lost and found chair

by Grace Bonney

The idea of “lost and found” has always had a special meaning for me. My love affair with antique furniture stems from an interest in the previous owners and imagining how they used a certain mirror, chair or piece of jewelry. (I love thinking about all the different people who have looked into an antique mirror over the years.) So when I think about something being “lost,” I immediately wonder who is going to find it, love it and give it a new home. That concept went into this new chair, which was part of a collaborative design project between Anneke van Bommel and Cameron Maclean. Based in Toronto, both designers created a series of chair designs using found chairs, materials and anything they could gather from the street that each chair is named after. In addition to repairing each chair, Anneke and Cameron created cut metal “cobwebs” to add visual interest around the chairs’ legs.

I love the contrast between the metal details and the warm wooden frame — it makes the chair feel like some antique/future hybrid that’s perfect for a modern home. You can see these chair designs in person at the Made at Home exhibition during Toronto’s International Design week, starting January 29th. The show will celebrate great new Canadian designers, so if you’re in the area, be sure to check it out. You can find more information on the show right here. xo, grace

Portrait photograph by Jason Moreland

Suggested For You


  • I feel the same way as you about old furniture. I love the fact that my pieces have a soul and I do wonder about their previous owners. Did some husband craft this cupboard for his wife? Love the post and it’s wonderful to see someone put a new take on a lost item to make it current. Love it!

  • Really fun chair, and I love that old piece of wood with the 2 holes – it would be great with mirror behind the holes and turned longways over a bathroom sink like a his-n-her thing, or for a very chic pet, it could be fitted with bowls on a raised platform.

  • Thanks everyone for your kind words…we worked together on this project for over 4 months! There are 5 chairs in total, and there was over 6 layers of paint on most of these when we f0und them. You can also see Camerons other work on his etsy page here:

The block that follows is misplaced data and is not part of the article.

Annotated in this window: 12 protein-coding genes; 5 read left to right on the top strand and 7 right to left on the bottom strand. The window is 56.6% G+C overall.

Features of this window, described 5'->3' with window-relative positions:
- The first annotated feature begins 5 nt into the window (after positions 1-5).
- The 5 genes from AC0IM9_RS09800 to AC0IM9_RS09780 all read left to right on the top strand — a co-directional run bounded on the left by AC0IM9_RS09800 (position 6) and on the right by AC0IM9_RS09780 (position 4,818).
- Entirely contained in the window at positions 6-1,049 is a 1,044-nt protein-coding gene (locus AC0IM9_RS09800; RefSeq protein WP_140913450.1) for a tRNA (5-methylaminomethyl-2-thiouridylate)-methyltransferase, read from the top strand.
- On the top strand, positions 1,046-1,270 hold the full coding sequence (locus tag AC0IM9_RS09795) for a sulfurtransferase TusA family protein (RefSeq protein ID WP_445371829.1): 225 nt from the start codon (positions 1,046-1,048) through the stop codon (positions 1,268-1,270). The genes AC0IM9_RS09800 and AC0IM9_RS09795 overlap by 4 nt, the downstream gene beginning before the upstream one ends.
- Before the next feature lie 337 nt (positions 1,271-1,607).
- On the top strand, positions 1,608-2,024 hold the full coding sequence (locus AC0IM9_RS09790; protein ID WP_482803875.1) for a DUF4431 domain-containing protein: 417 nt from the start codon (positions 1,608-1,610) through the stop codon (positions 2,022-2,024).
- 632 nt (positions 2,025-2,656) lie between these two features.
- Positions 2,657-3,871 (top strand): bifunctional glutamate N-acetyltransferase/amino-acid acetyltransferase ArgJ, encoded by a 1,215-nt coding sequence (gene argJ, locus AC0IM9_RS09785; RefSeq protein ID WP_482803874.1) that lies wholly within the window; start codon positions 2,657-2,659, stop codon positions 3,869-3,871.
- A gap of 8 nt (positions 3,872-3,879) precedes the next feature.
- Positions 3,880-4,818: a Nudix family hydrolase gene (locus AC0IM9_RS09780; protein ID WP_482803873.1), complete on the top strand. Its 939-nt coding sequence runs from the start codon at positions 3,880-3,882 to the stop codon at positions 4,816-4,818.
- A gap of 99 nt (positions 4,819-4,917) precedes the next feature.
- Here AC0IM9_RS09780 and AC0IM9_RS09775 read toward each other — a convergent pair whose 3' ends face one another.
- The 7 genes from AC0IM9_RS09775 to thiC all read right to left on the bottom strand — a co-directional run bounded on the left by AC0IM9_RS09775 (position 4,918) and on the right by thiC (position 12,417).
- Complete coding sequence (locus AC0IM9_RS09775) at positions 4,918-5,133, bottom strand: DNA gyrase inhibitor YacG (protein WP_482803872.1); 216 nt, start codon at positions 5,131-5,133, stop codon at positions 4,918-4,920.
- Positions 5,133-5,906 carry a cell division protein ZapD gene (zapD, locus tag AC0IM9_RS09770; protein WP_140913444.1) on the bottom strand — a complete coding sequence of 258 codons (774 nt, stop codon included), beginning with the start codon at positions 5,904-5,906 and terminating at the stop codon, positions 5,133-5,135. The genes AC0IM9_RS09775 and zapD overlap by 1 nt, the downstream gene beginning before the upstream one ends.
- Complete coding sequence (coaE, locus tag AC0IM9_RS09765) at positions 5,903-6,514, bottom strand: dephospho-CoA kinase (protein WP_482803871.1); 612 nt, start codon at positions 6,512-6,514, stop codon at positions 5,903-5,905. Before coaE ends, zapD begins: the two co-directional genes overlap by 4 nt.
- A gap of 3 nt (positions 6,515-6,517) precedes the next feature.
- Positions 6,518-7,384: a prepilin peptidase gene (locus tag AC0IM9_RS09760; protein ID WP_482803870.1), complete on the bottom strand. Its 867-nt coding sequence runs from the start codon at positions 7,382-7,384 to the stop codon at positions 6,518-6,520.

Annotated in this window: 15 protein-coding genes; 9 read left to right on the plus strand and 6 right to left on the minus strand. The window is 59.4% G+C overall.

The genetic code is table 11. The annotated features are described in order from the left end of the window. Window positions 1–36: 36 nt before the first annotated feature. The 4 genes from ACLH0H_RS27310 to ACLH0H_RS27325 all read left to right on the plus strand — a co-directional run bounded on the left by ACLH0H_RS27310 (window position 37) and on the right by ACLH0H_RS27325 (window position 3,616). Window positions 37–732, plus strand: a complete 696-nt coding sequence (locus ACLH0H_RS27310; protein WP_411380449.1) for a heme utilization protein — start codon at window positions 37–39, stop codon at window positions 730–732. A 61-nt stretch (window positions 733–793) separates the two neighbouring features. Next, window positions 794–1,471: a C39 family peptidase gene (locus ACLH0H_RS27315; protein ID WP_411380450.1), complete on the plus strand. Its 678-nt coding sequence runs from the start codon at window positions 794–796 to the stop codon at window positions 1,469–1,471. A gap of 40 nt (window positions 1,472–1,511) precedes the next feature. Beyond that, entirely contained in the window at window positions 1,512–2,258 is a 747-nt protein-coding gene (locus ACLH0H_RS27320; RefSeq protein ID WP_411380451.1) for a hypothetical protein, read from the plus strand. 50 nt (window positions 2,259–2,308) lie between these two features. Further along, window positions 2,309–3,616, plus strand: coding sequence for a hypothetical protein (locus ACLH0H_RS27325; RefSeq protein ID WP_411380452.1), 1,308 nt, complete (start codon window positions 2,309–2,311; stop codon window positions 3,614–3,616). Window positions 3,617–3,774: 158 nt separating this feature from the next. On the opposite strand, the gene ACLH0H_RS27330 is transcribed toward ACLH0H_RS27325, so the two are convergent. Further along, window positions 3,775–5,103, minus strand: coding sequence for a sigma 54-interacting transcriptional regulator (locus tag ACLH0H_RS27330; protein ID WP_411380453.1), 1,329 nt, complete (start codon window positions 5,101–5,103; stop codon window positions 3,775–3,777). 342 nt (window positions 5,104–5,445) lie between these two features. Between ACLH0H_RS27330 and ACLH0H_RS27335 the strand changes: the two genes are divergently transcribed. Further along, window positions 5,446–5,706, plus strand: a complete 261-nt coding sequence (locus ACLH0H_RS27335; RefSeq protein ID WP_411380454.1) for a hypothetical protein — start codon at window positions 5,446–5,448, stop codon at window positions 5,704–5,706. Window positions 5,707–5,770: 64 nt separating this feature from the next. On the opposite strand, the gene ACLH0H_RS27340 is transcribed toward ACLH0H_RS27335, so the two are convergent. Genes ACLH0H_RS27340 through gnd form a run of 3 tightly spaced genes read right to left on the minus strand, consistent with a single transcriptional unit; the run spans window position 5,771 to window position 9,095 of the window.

• Where is a great pic of the whole chair? There are only bits and pieces, I want to see one picture of the whole thing to see how it all comes together.

  • I agree, I wish I could see a picture of the entire chair along with the beautiful shots of details. I also would like to know how you embedded those flowers into the seat! Thanks!

  • Love the idea of Lost and Found. I have the same philosophy. How wonderful these two were able to take something that most would toss in the trash. Wow, they did wonders!

  • I hate to be Debbie Downer because this is so sweet and beautiful, but, is this just an art piece? It’s not very functional. The metal pieces look like they would snag your clothes and maybe cut your legs. I absolutely love the idea behind this piece, I just question how it actually serves as, you know, a chair.

  • Hi Debbie Downer,

    This piece is both an art piece and a practical, functional chair.
    The edges were smoothed so that they would not snag clothing. Intentionally. The chairs are all actually very practical, and comfortable.., if you hav any other questions, let me know…

Leave a Reply

Design*Sponge reserves the right to restrict comments that do not contribute constructively to the conversation at hand, that comment on people's physical appearance, contain profanity, personal attacks, hate speech or seek to promote a personal or unrelated business. Our goal is to create a safe space where everyone (commenters, subjects of posts and moderators) feels comfortable to speak. Please treat others the way you would like to be treated and be willing to take responsibility for the impact your words may have on others. Disagreement, differences of opinion and heated discussion are welcome, but comments that do not seek to have a mature and constructive dialogue will not be published. We moderate all comments with great care and do not delete any lightly. Please note that our team (writers, moderators and guests) deserve the same right to speak and respond as you do, and your comments may be responded to or disagreed with. These guidelines help us maintain a safe space and work toward our goal of connecting with and learning from each other.